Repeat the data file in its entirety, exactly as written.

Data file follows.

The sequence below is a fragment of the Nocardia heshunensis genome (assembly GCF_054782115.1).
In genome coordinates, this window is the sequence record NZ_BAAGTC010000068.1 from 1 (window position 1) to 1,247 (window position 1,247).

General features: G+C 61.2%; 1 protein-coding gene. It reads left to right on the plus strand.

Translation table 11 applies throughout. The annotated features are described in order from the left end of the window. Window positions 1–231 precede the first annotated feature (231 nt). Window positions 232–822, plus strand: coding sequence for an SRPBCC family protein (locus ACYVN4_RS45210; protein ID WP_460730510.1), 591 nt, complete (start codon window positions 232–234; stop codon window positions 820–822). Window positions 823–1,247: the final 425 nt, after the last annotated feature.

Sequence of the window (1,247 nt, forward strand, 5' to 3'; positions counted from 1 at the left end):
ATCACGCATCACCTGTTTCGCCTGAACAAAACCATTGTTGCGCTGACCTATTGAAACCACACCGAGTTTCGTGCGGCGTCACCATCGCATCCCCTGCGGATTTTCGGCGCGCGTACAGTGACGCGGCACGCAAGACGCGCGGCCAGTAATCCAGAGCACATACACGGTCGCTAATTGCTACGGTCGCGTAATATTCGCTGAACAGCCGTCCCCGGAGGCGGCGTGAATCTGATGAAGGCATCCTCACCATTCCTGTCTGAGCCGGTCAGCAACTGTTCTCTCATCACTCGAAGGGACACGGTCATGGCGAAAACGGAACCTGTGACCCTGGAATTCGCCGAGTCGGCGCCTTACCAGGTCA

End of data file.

The sequence below is a fragment of the Nocardia heshunensis genome (assembly GCF_054782115.1).
In genome coordinates, this window is the sequence record NZ_BAAGTC010000068.1 from 1 (window position 1) to 1,247 (window position 1,247).

General features: G+C 61.2%; 1 protein-coding gene. It reads left to right on the plus strand.

Translation table 11 applies throughout. The annotated features are described in order from the left end of the window. Window positions 1–231 precede the first annotated feature (231 nt). Window positions 232–822, plus strand: coding sequence for an SRPBCC family protein (locus ACYVN4_RS45210; protein ID WP_460730510.1), 591 nt, complete (start codon window positions 232–234; stop codon window positions 820–822). Window positions 823–1,247: the final 425 nt, after the last annotated feature.

Sequence of the window (1,247 nt, forward strand, 5' to 3'; positions counted from 1 at the left end):
ATCACGCATCACCTGTTTCGCCTGAACAAAACCATTGTTGCGCTGACCTATTGAAACCACACCGAGTTTCGTGCGGCGTCACCATCGCATCCCCTGCGGATTTTCGGCGCGCGTACAGTGACGCGGCACGCAAGACGCGCGGCCAGTAATCCAGAGCACATACACGGTCGCTAATTGCTACGGTCGCGTAATATTCGCTGAACAGCCGTCCCCGGAGGCGGCGTGAATCTGATGAAGGCATCCTCACCATTCCTGTCTGAGCCGGTCAGCAACTGTTCTCTCATCACTCGAAGGGACACGGTCATGGCGAAAACGGAACCTGTGACCCTGGAATTCGCCGAGTCGGCGCCTTACCAGGTCA